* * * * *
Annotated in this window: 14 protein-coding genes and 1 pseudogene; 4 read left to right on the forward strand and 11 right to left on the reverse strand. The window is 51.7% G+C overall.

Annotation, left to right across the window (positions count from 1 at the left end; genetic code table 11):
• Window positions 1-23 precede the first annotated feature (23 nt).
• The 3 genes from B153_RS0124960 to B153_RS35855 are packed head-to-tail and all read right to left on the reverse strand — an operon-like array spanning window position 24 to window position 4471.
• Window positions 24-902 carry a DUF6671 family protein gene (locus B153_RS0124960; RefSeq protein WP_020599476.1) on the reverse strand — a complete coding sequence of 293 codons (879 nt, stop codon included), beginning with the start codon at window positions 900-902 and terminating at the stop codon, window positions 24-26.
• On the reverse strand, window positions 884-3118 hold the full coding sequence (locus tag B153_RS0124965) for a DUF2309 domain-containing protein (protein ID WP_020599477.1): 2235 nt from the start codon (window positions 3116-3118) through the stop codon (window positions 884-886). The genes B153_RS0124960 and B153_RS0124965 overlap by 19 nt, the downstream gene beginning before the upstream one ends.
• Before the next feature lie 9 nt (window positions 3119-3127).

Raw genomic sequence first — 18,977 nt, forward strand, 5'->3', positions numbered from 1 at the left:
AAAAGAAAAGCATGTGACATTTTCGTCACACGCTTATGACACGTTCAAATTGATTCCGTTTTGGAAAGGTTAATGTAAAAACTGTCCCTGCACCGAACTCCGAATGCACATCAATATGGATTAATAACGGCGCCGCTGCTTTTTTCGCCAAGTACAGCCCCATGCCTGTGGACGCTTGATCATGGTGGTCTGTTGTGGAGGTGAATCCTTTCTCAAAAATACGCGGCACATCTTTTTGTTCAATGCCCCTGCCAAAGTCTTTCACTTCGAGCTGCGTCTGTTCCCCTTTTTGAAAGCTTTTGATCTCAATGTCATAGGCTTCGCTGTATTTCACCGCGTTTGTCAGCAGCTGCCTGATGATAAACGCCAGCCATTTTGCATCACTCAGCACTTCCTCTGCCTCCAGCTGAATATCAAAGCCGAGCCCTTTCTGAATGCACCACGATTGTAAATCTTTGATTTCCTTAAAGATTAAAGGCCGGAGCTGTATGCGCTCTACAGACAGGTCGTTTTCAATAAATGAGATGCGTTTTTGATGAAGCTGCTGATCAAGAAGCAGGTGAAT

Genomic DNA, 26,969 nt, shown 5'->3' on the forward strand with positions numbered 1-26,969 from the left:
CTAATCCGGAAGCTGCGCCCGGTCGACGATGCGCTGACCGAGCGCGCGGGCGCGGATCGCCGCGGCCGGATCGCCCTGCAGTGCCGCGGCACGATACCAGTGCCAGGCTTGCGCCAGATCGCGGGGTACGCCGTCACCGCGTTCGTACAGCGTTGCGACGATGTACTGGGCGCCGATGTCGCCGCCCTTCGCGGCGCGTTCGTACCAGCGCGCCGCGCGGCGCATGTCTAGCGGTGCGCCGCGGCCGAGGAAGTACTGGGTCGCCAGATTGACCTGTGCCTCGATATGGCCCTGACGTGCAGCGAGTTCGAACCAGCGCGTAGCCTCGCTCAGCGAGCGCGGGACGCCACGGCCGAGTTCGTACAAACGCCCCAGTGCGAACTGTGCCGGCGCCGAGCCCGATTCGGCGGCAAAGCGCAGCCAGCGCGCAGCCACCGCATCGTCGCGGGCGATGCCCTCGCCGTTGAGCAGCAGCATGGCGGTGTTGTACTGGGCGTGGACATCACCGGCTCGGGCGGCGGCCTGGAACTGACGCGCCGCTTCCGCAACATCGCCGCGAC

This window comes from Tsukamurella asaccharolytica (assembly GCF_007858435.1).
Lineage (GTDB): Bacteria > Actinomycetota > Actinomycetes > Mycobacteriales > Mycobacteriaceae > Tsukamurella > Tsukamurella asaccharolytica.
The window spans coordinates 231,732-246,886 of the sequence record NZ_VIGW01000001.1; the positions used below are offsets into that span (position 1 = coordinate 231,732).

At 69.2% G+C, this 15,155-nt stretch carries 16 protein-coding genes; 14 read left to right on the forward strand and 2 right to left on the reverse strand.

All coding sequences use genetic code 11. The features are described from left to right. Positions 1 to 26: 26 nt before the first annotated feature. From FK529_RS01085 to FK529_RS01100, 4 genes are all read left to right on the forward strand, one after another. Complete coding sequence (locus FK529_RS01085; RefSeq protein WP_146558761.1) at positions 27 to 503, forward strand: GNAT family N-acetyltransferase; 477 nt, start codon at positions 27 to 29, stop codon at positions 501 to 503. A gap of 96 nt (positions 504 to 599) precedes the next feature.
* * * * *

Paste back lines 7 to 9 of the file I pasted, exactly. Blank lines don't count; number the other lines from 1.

• Before the next feature lie 9 nt (window positions 3119-3127).

Raw genomic sequence first — 18,977 nt, forward strand, 5'->3', positions numbered from 1 at the left:
AAAAGAAAAGCATGTGACATTTTCGTCACACGCTTATGACACGTTCAAATTGATTCCGTTTTGGAAAGGTTAATGTAAAAACTGTCCCTGCACCGAACTCCGAATGCACATCAATATGGATTAATAACGGCGCCGCTGCTTTTTTCGCCAAGTACAGCCCCATGCCTGTGGACGCTTGATCATGGTGGTCTGTTGTGGAGGTGAATCCTTTCTCAAAAATACGCGGCACATCTTTTTGTTCAATGCCCCTGCCAAAGTCTTTCACTTCGAGCTGCGTCTGTTCCCCTTTTTGAAAGCTTTTGATCTCAATGTCATAGGCTTCGCTGTATTTCACCGCGTTTGTCAGCAGCTGCCTGATGATAAACGCCAGCCATTTTGCATCACTCAGCACTTCCTCTGCCTCCAGCTGAATATCAAAGCCGAGCCCTTTCTGAATGCACCACGATTGTAAATCTTTGATTTCCTTAAAGATTAAAGGCCGGAGCTGTATGCGCTCTACAGACAGGTCGTTTTCAATAAATGAGATGCGTTTTTGATGAAGCTGCTGATCAAGAAGCAGGTGAAT